What is a Profit & Loss Account?


A Profit & Loss Account (P&L) shows whether a profit or loss has been made on the sales income of an organisation after deducting costs. Therefore, it shows the financial performance of a company.

It is important to note that the P&L does not care when cash is paid or received. When a sales invoice has been raised, this is shown in the Sales line of the P&L. However, the money for that invoice is received 30 days later (if the customer is not late in paying!) assuming typical terms and conditions in the UK. Similarly, when a purchase invoice is received from a supplier and entered onto the accounting system, this then shows as a cost in the P&L, even though it may take 30 days to physically pay this invoice.

Why is this distinction so important? Because a company can look profitable but may not have any cash in the bank and therefore go bust. A business could have raised lots of sales invoices, look really profitable but simply not be receiving the money in a timely manner from its customers. That’s why it is critical to not just read the P&L in isolation of the other primary financial statements – the cash flow statement and the balance sheet.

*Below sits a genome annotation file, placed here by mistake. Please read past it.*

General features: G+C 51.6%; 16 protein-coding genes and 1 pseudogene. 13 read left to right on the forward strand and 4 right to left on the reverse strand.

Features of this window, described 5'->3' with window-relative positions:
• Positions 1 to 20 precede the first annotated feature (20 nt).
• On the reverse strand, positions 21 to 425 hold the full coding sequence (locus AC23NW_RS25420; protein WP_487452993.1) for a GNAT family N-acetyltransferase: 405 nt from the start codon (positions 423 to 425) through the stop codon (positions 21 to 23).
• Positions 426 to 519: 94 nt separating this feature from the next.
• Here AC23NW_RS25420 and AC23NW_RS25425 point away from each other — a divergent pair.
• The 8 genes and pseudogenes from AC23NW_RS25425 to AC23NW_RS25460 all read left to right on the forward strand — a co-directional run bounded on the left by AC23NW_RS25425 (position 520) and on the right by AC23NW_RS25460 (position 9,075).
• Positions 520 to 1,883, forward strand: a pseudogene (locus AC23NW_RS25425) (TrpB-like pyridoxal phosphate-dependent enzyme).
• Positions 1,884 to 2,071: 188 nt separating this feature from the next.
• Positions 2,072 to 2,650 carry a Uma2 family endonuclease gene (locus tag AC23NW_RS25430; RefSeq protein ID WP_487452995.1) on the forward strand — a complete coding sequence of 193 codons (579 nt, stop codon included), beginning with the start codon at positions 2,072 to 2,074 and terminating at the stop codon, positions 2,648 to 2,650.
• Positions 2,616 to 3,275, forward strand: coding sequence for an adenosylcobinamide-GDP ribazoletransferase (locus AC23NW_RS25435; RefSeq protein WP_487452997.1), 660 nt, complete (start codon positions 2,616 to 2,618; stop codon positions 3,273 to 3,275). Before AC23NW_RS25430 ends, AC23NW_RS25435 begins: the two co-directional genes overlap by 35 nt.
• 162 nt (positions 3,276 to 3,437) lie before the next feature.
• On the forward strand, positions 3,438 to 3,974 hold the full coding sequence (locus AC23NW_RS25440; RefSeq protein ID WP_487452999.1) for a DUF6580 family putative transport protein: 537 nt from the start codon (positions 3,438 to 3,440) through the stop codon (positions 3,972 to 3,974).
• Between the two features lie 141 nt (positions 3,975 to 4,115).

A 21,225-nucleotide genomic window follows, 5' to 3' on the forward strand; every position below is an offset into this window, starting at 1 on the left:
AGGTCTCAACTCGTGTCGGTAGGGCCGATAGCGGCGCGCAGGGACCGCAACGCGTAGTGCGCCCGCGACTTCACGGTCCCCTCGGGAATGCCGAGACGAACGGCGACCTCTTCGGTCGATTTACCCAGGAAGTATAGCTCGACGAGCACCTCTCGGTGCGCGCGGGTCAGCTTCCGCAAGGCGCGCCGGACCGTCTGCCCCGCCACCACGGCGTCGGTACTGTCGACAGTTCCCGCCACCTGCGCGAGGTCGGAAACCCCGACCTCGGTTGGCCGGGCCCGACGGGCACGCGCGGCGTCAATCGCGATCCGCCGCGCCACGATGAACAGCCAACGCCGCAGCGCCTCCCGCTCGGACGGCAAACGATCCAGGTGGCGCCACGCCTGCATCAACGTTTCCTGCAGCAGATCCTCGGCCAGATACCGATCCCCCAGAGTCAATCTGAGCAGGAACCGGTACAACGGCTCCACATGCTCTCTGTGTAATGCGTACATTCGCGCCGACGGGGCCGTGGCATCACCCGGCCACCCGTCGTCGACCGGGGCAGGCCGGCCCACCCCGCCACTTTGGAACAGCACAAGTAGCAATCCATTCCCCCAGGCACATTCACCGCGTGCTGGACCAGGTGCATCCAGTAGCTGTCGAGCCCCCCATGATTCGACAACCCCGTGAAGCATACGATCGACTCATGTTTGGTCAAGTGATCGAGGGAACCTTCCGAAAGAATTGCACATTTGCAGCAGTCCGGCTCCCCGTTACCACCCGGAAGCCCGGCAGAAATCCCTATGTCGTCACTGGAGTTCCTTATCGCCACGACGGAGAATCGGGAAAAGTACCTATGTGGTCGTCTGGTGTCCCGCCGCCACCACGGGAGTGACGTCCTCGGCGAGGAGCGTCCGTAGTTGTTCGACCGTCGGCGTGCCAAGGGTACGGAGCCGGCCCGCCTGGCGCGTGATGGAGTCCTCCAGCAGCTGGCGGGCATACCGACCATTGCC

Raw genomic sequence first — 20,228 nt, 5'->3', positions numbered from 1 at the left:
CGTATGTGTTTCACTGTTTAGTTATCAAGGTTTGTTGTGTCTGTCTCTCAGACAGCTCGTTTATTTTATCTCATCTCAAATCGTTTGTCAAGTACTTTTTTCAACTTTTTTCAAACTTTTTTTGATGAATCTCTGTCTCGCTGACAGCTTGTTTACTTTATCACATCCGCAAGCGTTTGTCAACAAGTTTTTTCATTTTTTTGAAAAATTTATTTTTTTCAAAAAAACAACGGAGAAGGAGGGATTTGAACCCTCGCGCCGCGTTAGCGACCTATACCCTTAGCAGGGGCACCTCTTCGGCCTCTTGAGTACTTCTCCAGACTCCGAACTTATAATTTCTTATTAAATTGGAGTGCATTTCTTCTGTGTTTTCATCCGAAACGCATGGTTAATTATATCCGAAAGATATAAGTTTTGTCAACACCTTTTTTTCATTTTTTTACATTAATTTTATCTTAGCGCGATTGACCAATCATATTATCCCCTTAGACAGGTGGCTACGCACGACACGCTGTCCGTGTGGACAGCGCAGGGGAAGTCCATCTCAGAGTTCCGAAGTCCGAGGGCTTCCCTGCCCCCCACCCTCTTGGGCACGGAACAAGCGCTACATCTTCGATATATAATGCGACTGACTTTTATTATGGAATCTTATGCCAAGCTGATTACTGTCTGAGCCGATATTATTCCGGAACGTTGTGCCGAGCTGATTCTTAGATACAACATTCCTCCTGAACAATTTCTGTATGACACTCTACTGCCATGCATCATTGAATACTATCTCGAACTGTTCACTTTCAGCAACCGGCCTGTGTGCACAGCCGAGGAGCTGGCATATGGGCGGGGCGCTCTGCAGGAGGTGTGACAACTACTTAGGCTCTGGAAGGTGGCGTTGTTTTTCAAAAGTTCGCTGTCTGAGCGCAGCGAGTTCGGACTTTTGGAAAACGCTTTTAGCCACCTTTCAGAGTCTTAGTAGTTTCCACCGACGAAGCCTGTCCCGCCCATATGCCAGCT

A very simple Profit & Loss Account would look like this:

P&L Category Amount £’000s Notes
Sales / Income 100 Sales invoices raised (NOT cash!!!)
Less: Direct Costs (40) Costs directly linked to the sales made
Gross Profit  60 Sales less direct costs
Add: Other Income 5 Income that isn’t the main trade of the business, e.g. your company sells business cards (main trade) but also rents office space (Other Income)
Less: Overheads (50) All the costs of the business incurred regardless of whether make any sales, e.g. salaries, rent, etc.
Pre-Tax Profit 15 Profit or loss made on sales after all above costs taken into account


It is worth noting that not everything a company spends its money on is shown in the Profit & Loss Account! Assets that an organisation buys, such as motor vehicles, IT hardware and software and office furniture all appear on the Balance Sheet – more on that in a future blog.

As long as you remember that the Profit & Loss Account is NOT cash, then you will be reading and interpreting it better than most!


Interested in becoming more financially savvy?

To find out more, please click here

Contact andi@andilonnen.co.uk for more details or call 07921 252758.  We look forward to hearing from you!